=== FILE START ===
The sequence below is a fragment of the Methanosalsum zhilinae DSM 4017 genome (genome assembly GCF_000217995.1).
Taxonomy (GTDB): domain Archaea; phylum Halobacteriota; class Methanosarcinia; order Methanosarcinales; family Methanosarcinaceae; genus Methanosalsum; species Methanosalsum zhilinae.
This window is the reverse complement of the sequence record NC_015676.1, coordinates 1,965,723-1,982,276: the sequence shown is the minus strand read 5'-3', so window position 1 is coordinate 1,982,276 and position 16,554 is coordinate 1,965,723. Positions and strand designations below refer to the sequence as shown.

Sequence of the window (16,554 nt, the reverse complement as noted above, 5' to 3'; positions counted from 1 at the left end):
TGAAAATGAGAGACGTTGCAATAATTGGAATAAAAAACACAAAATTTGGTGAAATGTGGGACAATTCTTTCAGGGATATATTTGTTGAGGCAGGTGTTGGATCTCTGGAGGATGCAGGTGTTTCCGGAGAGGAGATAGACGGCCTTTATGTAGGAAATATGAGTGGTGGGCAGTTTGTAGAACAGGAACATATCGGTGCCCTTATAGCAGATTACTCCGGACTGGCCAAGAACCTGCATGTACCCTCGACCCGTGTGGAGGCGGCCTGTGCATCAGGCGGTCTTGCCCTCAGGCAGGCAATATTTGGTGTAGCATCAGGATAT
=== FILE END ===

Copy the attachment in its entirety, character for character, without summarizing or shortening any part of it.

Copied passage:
The sequence below is a fragment of the Methanosalsum zhilinae DSM 4017 genome (genome assembly GCF_000217995.1).
Taxonomy (GTDB): domain Archaea; phylum Halobacteriota; class Methanosarcinia; order Methanosarcinales; family Methanosarcinaceae; genus Methanosalsum; species Methanosalsum zhilinae.
This window is the reverse complement of the sequence record NC_015676.1, coordinates 1,965,723-1,982,276: the sequence shown is the minus strand read 5'-3', so window position 1 is coordinate 1,982,276 and position 16,554 is coordinate 1,965,723. Positions and strand designations below refer to the sequence as shown.

Sequence of the window (16,554 nt, the reverse complement as noted above, 5' to 3'; positions counted from 1 at the left end):
TGAAAATGAGAGACGTTGCAATAATTGGAATAAAAAACACAAAATTTGGTGAAATGTGGGACAATTCTTTCAGGGATATATTTGTTGAGGCAGGTGTTGGATCTCTGGAGGATGCAGGTGTTTCCGGAGAGGAGATAGACGGCCTTTATGTAGGAAATATGAGTGGTGGGCAGTTTGTAGAACAGGAACATATCGGTGCCCTTATAGCAGATTACTCCGGACTGGCCAAGAACCTGCATGTACCCTCGACCCGTGTGGAGGCGGCCTGTGCATCAGGCGGTCTTGCCCTCAGGCAGGCAATATTTGGTGTAGCATCAGGATAT